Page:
Do you programme a ventilator individually for each patient?

‘After 20 years’ teaching and giving training all over the world, I have come to realise that most countries do not have deep knowledge of mechanical ventilation. Ever since Siemens introduced the “green points” on the screen of ventilators to help anaesthesiologists and intensivists, we have been setting all the ventilators exactly the same way for everybody. Furthermore parameters are not changed every day according to the state of patients’ lungs.

‘In Europe, things are changing. We have to set ventilators individually because patients are unique. A smoker’s lungs are not the same as a non-smoker’s. Programming ventilation also depends on the position of the patient.

‘Ventilators now offer much more information. They deliver volume, pressure and flow time curves in real time breath-by-breath, pressure volume loops, etc. All these tools give you specific information on respiratory function. We now have to interpret and analyse this information to know how to ventilate each patient individually.

‘We have to train our colleagues accordingly. This is one of the biggest challenges in our field.’

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Specialization is needed because ventilation is different in children and they respond differently to anaesthetics.

What are the latest developments in anaesthesiology and critical care?

‘Intensive care technology has developed rapidly over the past decade and these advances have made their way to anaesthesia practice. Ventilators are just as good in both fields, but most anaesthesiologists are not familiar with these tools yet.

‘Cardiorespiratory mechanical support devices provide heart and lung function artificial support. These machines are coming to the market; there are two or three new cases per month. They are the future.

‘Neural adjusted ventilation assist (NAVA) technology enables mechanical adaptation of ventilation to the patient’s diaphragm; this will play a significant role in the years to come.’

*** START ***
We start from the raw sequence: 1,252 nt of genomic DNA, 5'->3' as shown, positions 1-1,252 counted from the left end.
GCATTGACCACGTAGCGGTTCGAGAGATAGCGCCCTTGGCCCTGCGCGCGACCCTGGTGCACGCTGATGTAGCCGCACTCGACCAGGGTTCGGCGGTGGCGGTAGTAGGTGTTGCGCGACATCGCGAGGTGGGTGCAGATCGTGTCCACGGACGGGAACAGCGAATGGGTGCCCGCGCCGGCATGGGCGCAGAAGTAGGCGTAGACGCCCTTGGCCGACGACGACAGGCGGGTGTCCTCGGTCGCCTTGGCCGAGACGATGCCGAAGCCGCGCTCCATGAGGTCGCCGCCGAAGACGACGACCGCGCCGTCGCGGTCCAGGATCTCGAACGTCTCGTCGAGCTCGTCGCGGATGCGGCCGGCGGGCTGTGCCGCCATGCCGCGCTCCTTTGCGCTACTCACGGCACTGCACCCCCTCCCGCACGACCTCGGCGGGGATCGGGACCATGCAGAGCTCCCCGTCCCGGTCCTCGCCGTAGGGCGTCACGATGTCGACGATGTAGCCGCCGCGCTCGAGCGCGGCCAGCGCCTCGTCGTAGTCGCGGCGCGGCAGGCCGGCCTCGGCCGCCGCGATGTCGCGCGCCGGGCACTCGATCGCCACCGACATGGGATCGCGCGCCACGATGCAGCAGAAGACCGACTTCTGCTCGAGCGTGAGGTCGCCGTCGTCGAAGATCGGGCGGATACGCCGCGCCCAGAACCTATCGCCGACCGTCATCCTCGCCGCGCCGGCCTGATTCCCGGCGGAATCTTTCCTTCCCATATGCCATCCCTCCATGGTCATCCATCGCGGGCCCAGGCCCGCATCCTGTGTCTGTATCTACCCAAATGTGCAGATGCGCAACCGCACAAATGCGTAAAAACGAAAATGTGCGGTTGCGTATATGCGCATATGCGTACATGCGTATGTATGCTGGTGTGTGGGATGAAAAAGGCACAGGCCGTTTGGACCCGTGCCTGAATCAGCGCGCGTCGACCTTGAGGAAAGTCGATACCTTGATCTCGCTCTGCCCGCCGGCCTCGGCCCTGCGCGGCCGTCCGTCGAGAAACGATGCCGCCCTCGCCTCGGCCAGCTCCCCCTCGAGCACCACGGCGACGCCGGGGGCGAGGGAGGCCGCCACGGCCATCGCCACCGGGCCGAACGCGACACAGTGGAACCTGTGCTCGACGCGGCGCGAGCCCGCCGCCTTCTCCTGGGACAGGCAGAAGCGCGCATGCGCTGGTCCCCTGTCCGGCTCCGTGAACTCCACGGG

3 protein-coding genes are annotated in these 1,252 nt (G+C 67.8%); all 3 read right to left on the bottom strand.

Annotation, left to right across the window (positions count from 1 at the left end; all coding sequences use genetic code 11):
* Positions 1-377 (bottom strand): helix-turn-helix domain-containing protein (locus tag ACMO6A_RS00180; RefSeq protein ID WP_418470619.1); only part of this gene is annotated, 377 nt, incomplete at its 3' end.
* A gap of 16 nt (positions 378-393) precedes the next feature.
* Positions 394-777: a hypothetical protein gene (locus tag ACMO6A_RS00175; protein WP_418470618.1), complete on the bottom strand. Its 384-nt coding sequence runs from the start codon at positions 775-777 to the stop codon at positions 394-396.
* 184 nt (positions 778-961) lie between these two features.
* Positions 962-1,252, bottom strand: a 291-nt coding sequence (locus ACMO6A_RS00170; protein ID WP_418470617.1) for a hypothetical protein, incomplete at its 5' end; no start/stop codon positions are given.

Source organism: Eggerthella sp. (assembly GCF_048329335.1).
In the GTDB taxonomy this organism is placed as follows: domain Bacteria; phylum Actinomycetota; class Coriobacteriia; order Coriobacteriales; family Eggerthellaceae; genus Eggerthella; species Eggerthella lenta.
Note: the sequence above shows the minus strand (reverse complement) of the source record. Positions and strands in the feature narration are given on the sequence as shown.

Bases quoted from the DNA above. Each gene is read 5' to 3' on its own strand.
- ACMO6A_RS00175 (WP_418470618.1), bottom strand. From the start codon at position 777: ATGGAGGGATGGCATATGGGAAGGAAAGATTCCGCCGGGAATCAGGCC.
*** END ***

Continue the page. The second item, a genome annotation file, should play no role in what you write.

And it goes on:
Does automation or learning software play any role in your discipline?

‘Everybody has been looking into automating everything for the past decade. The problem is that mechanical ventilation is a disregarded field. Efforts have focused on creating software that everybody can use, so that no one has to do mechanical ventilation any more.

‘Software is helping clinicians, but is not solving problems. So far this has not been working at all. Using software requires programming for each patient; software cannot run on its own. Some patients will want to breathe in two seconds, others in three or more. Clinicians need to adapt to each individual patient.

‘We have to see what the future can offer and whether automation can help us in complex situation like asynchronies, recruitment manoeuvres, weaning, etc.’


Profile:
In late 1996, Javier Garcia Fernandez gained his PhD in Medicine and Surgery (CUM Laude) at Complutense University of Madrid. After specialising in paediatric anaesthesia and critical care in La Paz Children’s Hospital for 14 years, from 2011 he has chaired the Anaesthesia, Critical Care and Pain Department at Puerta de Hierro University Hospital in Madrid. Today he is Professor of Anaesthesia and Critical Care in the Surgery Department at Madrid’s Autonomous University. He is also president of the research and ethics committee (REC) of Puerta de Hierro Hospital and associate editor of several international anaesthesiology, resuscitation and ventilation journals.

07.11.2016